August 28 was the great gala day in Medford, and probably nearly all of the town's population, then about eighteen hundred, turned out to see the general and give him a royal welcome.
As soon as the procession entered the town, coming by way of West Cambridge (the Arlington of today), the salutes began.
Bells rang, cannon pealed, garlands of flowers and flags greeted the vision of the guests.
The school children of the town were drawn up in line, and with them were those of Miss Bradbury's private school.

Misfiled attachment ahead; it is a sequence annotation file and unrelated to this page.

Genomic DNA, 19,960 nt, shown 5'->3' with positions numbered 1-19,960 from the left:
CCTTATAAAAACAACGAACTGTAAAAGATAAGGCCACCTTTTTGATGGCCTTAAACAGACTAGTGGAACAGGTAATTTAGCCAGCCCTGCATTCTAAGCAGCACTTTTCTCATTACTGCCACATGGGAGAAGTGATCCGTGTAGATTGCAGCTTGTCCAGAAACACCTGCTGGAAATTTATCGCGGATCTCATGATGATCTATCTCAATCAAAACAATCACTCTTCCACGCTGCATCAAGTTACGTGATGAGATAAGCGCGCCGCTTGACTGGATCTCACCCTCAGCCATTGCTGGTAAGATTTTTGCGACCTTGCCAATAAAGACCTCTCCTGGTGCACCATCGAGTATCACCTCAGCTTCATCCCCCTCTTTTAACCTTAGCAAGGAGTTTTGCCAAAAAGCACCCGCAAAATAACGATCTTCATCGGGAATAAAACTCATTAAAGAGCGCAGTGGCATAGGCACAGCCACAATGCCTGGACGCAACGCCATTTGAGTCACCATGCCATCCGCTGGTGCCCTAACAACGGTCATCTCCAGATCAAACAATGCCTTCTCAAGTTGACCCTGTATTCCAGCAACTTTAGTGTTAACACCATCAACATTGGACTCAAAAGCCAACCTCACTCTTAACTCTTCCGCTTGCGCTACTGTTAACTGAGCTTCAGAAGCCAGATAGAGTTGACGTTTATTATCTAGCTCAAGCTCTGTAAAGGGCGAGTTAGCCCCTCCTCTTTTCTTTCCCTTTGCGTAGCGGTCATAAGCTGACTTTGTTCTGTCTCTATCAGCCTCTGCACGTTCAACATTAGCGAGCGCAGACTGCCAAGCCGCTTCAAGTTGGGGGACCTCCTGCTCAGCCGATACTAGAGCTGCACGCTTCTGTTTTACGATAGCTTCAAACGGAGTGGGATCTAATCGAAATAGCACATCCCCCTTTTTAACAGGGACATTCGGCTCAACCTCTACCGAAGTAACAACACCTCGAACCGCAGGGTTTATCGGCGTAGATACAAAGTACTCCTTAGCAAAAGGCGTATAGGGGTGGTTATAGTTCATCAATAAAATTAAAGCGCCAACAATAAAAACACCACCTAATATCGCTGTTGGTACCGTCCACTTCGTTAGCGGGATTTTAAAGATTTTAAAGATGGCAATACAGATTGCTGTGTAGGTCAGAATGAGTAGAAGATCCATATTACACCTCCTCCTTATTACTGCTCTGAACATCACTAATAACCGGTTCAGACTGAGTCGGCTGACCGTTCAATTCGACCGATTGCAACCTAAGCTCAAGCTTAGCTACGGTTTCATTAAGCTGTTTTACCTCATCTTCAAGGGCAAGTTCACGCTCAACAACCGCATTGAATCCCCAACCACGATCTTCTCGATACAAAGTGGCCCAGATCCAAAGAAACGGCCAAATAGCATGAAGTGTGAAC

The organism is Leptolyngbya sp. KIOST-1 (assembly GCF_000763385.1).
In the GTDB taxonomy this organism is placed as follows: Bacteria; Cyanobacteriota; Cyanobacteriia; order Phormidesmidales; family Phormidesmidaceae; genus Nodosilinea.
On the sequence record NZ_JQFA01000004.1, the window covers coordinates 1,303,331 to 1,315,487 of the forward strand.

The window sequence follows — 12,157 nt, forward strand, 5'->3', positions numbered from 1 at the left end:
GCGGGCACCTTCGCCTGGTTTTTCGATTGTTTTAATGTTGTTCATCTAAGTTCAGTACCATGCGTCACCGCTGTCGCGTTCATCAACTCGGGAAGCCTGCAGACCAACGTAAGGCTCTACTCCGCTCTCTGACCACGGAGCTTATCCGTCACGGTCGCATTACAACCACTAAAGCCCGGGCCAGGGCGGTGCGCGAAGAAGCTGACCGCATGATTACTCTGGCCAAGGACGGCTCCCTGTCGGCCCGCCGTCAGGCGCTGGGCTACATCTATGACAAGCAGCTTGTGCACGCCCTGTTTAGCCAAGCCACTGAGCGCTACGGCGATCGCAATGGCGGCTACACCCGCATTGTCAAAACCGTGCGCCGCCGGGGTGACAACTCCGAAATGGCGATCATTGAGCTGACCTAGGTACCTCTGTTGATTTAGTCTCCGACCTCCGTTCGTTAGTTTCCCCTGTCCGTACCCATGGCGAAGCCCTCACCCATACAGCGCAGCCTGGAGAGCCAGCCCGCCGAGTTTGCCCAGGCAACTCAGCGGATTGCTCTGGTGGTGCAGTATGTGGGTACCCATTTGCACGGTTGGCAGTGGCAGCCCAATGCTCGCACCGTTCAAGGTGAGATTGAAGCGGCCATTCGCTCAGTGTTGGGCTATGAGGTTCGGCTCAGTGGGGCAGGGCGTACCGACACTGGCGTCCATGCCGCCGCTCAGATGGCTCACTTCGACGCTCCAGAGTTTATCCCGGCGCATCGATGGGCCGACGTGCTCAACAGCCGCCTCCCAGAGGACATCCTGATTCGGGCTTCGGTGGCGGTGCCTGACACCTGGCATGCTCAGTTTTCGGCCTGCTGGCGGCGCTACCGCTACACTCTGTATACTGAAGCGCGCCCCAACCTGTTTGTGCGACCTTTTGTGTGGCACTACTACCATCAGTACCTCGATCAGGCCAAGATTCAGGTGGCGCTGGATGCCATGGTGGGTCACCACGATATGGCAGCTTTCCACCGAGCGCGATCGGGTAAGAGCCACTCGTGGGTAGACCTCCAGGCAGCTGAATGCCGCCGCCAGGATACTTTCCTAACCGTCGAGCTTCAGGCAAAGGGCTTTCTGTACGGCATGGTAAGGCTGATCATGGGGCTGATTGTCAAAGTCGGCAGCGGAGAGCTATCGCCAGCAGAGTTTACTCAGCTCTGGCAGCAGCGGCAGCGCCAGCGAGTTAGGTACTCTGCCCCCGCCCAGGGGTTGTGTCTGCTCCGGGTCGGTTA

An arch over the street opposite the front door of the meeting-house bore the appropriate motto, Welcome to our hills and Brooks.
At the close of Lafayette's reply to the speech of welcome made by Turell Tufts, the chairman of the selectmen, the procession, escorted by the Medford Light Infantry, moved on to Brooks' house.
Here an opportunity was given the people, including the children, to greet the marquis.
The throng entered by the front door on the south side